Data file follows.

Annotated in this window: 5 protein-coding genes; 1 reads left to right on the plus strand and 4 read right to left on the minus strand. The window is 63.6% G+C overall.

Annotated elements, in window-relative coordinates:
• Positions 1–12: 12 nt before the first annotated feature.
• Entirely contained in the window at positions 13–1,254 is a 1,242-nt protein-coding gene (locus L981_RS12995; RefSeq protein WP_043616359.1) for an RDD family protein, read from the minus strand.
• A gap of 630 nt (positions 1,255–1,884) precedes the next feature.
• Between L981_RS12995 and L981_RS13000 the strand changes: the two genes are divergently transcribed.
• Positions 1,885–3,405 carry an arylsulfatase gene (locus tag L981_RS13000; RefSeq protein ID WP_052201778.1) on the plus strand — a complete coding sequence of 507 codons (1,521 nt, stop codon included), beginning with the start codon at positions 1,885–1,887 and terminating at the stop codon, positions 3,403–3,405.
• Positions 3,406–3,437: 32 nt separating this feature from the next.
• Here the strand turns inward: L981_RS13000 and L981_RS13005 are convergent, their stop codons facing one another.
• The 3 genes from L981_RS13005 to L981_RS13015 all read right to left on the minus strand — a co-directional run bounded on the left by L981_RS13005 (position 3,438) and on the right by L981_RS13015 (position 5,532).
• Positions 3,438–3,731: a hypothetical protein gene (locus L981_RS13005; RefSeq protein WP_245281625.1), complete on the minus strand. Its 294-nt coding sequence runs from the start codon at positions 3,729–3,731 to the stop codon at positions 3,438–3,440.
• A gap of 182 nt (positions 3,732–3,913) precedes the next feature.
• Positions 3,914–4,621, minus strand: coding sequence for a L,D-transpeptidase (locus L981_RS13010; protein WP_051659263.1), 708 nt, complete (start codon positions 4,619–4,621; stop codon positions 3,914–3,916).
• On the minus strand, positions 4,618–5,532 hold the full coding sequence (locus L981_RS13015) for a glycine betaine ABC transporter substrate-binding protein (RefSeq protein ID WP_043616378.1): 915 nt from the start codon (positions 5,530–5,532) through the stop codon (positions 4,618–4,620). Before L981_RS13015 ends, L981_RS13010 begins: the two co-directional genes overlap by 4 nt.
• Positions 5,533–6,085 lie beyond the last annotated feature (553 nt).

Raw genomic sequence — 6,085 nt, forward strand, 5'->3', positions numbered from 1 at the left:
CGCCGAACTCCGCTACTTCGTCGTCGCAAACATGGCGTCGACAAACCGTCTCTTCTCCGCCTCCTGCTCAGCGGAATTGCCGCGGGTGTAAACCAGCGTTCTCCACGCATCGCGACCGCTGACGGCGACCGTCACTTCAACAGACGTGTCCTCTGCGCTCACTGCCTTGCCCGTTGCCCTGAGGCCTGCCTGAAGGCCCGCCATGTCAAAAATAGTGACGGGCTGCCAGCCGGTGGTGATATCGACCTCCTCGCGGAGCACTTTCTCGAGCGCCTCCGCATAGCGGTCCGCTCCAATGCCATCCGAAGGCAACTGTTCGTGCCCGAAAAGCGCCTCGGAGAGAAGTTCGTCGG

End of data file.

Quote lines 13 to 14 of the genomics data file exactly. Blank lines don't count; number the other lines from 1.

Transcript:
• Positions 3,914–4,621, minus strand: coding sequence for a L,D-transpeptidase (locus L981_RS13010; protein WP_051659263.1), 708 nt, complete (start codon positions 4,619–4,621; stop codon positions 3,914–3,916).
• On the minus strand, positions 4,618–5,532 hold the full coding sequence (locus L981_RS13015) for a glycine betaine ABC transporter substrate-binding protein (RefSeq protein ID WP_043616378.1): 915 nt from the start codon (positions 5,530–5,532) through the stop codon (positions 4,618–4,620). Before L981_RS13015 ends, L981_RS13010 begins: the two co-directional genes overlap by 4 nt.